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PART 2: What makes a great coffee?

In Part 1, we learnt about how climate, variety, harvest process affects coffee flavour. Today we discuss a few other determinants which determine the end result of your favourite coffee.


Roasting

Roasting is where the flavour we are familiar with really begins to come through. Roasting the beans is so much more than just waiting for beans to change colour or hear the crack for you to know its ready to go. Coffee roasting is both an art and a science. It takes a great deal of passion, expertise, calculation and experience to master this art. Without the artisan skill, it’s very easy to mess up a batch of perfectly harvested and high quality beans. The roaster spends a great deal of time crafting a great roast profile which brings out the full potential of the beans. The roaster has to fine-tune variables like roasting time, charge temperature, air flow & cooling speed, drum speed, rate of rise, in response to certain data through sensory experience like cracks, smells and so on.



Light roasted coffee beans appear light brown colour, and have no oil on the surface of the beans. This coffee is usually light bodied and has toasted grain taste, pronounced acidity, and bright flavours.


Medium roast coffee beans have more body than the light roast. It also has no oil on the surface of the beans but it exhibits more balance in flavour, aroma and acidity. Many of the unique flavors of the coffee’s origin is preserved in this type of roast, but also has some of the sweet caramelised notes from a longer roast. Common names for this type of roast are Regular Roast, American Roast and City Roast. Medium-dark roasts are usually Full-City Roast, After Dinner Roast, and Vienna Roast.


Dark roast coffee beans has a dark brown colour in the cup. These are usually full bodied coffees, with low acidity and tends to dig deeper to extract the bean flavours. The surface of the beans is oily with the bean oils and thrives on its nutty, chocolate like and caramel flavors. Dark roasts go by many names which include French Roast, Italian Roast, Espresso Roast, Continental Roast, New Orleans Roast, and Spanish Roast. This of course inspired by different roasting profiles. Many dark roasts are used for espresso blends.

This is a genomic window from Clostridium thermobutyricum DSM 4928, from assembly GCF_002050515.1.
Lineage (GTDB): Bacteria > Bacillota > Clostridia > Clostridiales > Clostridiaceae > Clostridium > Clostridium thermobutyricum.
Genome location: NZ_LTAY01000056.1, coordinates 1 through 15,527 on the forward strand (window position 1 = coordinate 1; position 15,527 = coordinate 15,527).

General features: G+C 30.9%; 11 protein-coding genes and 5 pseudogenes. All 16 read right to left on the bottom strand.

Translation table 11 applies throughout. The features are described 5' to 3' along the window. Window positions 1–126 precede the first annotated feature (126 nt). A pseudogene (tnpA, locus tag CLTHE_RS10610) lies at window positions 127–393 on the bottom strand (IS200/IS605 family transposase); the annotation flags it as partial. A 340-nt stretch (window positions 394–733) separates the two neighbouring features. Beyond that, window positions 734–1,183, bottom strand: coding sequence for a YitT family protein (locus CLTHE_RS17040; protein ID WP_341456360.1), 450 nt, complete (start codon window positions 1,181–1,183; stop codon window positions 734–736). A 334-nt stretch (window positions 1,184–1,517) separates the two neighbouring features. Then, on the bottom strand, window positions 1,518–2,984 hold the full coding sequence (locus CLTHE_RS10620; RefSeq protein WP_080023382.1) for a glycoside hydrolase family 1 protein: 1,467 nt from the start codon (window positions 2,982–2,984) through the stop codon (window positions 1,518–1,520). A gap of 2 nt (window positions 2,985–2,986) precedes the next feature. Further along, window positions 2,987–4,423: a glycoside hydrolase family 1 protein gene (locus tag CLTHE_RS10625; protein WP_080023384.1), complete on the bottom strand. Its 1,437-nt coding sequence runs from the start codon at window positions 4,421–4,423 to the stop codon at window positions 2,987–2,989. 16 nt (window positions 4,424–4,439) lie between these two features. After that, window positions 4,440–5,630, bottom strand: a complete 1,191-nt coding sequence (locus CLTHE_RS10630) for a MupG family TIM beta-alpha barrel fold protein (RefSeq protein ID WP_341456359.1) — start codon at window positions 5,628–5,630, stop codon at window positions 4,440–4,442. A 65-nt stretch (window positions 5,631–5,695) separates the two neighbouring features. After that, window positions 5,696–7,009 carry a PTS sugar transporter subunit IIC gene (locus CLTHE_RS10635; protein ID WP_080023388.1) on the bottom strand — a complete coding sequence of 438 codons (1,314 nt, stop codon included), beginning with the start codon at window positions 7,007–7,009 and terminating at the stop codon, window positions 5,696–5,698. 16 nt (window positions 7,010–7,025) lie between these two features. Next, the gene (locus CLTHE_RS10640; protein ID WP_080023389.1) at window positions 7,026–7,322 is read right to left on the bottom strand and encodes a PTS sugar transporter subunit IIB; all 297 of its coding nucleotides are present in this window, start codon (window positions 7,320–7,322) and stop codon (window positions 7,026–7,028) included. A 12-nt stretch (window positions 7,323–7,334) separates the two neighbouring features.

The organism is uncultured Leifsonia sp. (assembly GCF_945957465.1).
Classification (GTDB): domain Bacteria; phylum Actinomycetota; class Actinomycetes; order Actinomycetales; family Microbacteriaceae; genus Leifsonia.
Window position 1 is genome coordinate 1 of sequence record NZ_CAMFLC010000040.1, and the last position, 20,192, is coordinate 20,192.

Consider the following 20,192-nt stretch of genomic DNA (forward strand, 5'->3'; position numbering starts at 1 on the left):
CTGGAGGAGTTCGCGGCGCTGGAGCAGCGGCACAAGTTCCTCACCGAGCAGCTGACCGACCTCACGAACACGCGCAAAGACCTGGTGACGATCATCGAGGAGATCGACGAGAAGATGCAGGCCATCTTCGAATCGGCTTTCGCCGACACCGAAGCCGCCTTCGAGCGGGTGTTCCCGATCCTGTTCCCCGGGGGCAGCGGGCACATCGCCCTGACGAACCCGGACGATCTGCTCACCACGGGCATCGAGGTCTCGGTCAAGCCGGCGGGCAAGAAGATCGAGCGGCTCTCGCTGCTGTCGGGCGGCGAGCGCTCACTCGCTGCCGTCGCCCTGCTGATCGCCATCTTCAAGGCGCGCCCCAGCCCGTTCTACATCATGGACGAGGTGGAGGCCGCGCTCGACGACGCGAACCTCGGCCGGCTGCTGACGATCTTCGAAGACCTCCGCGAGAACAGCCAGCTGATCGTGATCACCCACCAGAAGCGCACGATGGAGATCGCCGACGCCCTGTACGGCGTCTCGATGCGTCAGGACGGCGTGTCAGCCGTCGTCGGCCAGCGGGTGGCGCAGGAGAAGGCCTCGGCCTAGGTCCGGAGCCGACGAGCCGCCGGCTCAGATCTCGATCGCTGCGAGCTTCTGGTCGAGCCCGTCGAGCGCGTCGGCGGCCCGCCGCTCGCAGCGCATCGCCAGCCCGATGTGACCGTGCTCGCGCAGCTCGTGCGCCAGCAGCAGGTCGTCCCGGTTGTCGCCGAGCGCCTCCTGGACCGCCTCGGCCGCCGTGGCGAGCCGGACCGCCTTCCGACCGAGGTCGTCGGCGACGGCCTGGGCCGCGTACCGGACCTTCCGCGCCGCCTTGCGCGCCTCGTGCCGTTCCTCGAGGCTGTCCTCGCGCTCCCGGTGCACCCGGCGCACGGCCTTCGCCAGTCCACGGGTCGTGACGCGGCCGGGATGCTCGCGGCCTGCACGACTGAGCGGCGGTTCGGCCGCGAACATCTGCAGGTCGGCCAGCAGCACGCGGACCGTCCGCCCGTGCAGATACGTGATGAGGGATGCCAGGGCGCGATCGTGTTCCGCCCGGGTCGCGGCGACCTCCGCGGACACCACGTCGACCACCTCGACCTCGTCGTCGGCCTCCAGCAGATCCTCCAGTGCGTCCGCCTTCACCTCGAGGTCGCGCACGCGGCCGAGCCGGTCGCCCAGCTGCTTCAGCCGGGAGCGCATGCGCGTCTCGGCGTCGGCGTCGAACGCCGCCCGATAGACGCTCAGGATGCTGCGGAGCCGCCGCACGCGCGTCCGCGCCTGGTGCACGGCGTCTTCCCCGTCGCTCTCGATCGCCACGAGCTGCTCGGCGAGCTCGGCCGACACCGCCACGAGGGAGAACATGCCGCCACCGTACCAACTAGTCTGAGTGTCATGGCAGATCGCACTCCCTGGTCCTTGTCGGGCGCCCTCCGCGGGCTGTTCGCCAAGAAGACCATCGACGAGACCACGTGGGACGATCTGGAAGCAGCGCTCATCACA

Brewing

Brewing variables need to match the coffee your brewing as well as the brew method. This definitely affects the taste and flavour of your coffee.


The most important variables when brewing coffee are as follows:


Brew ratio (water to coffee) – Coffee grounds are usually around 20-22 % water soluble. So depending on the brewing method, they are stipulated and recommended times which ensure you to get a great quality delicious extraction. There is a very thin line between a great brew and a bad one. Too much extraction even by 4 seconds, can make the coffee bitter. An under extraction makes the coffee thin, weak, no body and even sour.


Grind size (and uniformity) – For the group espresso machine a fine grind (depending on blend and brewing time between, with water and coffee ratio) means more surface area of the bean is exposed to the water. Which gives us the ability experience all the flavours of the bean. For a brew method that uses a longer dwell time or less pressure such as French Press for instance, a coarser grind is necessary. Each brewing method has its own grind size and brewing time.


Extraction time – this is how long the coffee must take to brew according the brewing parameters of the specific method.


Water temperature (and quality) - water is an amazing solvent and the perfect brewing temperature is usually between 90 – 96 degrees Celsius. It should also be soft water which contains less minerals, rather than mineral rich hard water. The soft water with less soluble substance dissolved in is more capable to dissolve coffee nutrients. The hard water which already dissolved minerals within is less capable to dissolve substance in it. However there is another argument which sayings compounds in hard water tend to attach to the flavourful elements in roasted coffee beans during brewing. Water with higher levels of magnesium will likely extract more flavour from a coffee bean. Either way, both types of water give distinct delicious coffee profiles.


Other factors

Another factors which affect the coffee bean taste is packaging. Beans must be packaged in a clean air tight bag in order to preserve its freshness and profile. And also kept in a dark area to avoid light. As well as the age of roasting depending on the coffee roaster. There are many more factors which play a role which we will go into in part 3.



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